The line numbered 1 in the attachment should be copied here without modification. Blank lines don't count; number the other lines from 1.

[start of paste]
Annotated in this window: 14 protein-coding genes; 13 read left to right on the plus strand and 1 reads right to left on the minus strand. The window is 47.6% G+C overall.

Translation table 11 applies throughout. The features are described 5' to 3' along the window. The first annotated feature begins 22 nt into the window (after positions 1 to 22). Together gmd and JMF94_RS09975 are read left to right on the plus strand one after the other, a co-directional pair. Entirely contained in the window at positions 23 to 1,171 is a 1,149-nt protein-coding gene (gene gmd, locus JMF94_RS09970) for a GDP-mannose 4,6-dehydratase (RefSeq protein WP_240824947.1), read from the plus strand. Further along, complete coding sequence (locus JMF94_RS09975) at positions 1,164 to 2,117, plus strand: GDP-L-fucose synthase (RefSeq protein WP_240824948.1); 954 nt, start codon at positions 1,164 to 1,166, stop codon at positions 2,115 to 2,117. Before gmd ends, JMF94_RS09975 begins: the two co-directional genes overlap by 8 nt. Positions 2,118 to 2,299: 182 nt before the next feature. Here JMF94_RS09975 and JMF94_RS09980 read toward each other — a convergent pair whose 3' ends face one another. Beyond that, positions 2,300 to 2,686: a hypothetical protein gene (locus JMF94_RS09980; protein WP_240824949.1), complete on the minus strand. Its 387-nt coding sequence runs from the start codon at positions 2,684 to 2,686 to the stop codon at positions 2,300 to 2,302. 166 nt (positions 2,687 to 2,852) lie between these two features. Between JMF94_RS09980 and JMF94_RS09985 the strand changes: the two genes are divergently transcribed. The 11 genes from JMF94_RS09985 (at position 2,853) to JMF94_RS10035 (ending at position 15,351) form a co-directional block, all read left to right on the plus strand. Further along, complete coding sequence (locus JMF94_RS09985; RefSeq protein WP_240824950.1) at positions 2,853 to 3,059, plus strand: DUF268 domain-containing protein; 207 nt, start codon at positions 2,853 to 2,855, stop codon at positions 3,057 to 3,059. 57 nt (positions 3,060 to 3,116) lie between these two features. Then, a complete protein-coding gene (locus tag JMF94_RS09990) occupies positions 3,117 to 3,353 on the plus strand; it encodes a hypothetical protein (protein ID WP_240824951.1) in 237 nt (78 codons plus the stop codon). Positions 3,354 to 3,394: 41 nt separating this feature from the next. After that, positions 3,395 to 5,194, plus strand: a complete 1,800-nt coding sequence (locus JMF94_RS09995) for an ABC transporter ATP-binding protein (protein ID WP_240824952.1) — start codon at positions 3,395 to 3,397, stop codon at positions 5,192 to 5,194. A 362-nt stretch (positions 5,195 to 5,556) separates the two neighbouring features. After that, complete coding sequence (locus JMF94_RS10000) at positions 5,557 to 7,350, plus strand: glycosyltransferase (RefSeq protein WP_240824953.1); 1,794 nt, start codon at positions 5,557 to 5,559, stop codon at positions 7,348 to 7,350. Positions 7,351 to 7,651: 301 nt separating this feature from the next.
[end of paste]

Annotated in this window: 14 protein-coding genes; 13 read left to right on the plus strand and 1 reads right to left on the minus strand. The window is 47.6% G+C overall.